alexa Downstream molecular determinants of response to 5-fluorouracil and antifolate thymidylate synthase inhibitors.


Journal of Cancer Science & Therapy

Author(s): Van Triest B, Pinedo HM, Giaccone G, Peters GJ

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Abstract Thymidylate synthase (TS) is an essential enzyme for the de novo synthesis of thymidylate and subsequently DNA synthesis. TS has been used as a target for cancer chemotherapy in the development of fluoropyrimidines such as 5-fluorouracil (5-FU) and 5-fluorodeoxyuridine and of novel folate-based TS inhibitors such as ZD1694 (Tomudex, Raltitrexed), ZD9331, LY231514 (ALIMTA, Pemetrexed), AG337 (Thymitaq, Nolatrexed) and AG331. Although TS has been considered as a target for chemotherapy, the precise mechanism by which TS inhibition leads to cell death is still not completely resolved. TS inhibition results in depletion of dTTP, an essential precursor for DNA, and an increase in dUTP. This results in the so-called thymine-less death due to misincorporation of dUTP into DNA; its excision, catalysed by uracil-DNA glycosylase, results in DNA damage. Both this imbalance in dTTP/dUTP and DNA damage can result in induction of downstream events, leading to apoptosis. On the other hand a specific interaction exists between oncogenes and TS, by binding of TS protein to the p53 and c-myc RNA, while wt p53 can also inhibit TS promotor activity. TS inhibition by either 5-FU or antifolates can also result in a depression of TS protein mediated inhibition of TS mRNA translation leading to induction of more TS protein synthesis, and p53 protein may further deregulate this process. These complex indirect and direct interactions between oncogenes and TS may have as yet unclear clinical implications, since most data are based on in vitro or in vivo studies and some results are contradictive. In some preliminary clinical studies evidence was postulated for a combined prognostic role for TS and p53. This knowledge should be used to design clinical studies with the aim to deliver effective treatment to potentially sensitive patients both in the adjuvant setting and in advanced stage disease.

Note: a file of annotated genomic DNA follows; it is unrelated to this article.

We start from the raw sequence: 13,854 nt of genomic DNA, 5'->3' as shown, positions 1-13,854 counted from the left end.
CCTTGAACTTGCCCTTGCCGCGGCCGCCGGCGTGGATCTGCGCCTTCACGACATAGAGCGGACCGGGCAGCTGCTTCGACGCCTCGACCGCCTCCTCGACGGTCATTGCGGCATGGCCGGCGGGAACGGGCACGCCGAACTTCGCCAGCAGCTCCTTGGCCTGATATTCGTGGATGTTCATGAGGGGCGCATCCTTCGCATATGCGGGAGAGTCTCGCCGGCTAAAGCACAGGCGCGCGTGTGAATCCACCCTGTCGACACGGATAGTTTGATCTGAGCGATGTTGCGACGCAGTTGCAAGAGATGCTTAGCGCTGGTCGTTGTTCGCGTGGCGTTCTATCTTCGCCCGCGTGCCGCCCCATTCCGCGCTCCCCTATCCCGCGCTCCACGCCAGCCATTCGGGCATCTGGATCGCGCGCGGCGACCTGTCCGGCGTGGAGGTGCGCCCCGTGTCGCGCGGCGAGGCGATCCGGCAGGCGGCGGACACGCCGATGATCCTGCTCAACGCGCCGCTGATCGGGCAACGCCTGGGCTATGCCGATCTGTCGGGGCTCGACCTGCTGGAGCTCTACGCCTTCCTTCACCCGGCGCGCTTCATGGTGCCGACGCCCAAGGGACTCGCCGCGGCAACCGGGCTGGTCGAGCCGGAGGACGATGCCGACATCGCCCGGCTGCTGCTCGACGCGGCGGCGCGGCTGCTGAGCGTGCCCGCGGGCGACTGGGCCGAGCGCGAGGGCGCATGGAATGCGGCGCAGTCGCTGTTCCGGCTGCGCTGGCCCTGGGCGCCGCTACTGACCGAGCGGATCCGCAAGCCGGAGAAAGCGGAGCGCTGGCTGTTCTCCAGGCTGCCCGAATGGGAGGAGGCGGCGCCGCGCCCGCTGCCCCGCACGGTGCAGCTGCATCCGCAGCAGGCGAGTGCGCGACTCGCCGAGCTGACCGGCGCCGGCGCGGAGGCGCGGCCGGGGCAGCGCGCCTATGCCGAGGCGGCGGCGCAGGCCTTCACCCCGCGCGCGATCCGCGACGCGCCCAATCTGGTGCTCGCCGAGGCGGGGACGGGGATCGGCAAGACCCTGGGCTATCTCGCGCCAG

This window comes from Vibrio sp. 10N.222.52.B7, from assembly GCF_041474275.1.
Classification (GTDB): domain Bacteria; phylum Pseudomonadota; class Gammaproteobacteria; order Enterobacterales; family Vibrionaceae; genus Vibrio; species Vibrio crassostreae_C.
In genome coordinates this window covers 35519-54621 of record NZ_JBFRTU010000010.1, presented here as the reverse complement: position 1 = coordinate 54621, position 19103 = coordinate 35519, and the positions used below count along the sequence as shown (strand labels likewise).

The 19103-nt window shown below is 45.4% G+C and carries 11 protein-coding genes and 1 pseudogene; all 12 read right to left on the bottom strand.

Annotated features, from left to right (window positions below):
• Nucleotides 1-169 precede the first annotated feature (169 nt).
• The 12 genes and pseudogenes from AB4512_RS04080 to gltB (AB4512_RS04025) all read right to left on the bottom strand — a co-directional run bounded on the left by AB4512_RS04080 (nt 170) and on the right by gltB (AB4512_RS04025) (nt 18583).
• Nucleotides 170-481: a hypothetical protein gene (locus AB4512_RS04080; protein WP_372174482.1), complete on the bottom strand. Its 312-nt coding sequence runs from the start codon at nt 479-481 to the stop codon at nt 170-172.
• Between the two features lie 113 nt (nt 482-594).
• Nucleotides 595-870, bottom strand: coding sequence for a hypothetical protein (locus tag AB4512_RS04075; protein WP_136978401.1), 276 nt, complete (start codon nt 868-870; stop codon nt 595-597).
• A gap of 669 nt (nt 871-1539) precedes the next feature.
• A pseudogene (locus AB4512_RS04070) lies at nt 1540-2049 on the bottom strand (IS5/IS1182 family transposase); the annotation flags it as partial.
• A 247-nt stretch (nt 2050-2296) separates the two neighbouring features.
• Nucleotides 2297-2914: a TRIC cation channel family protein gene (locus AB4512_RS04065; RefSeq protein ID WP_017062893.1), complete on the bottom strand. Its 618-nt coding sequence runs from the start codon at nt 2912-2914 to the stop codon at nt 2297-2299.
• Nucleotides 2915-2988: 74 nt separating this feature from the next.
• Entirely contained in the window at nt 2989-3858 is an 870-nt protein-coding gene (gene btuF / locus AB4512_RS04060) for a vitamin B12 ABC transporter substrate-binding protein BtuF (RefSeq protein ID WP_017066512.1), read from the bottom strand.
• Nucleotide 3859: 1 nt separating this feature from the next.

This article was published in Ann Oncol and referenced in Journal of Cancer Science & Therapy

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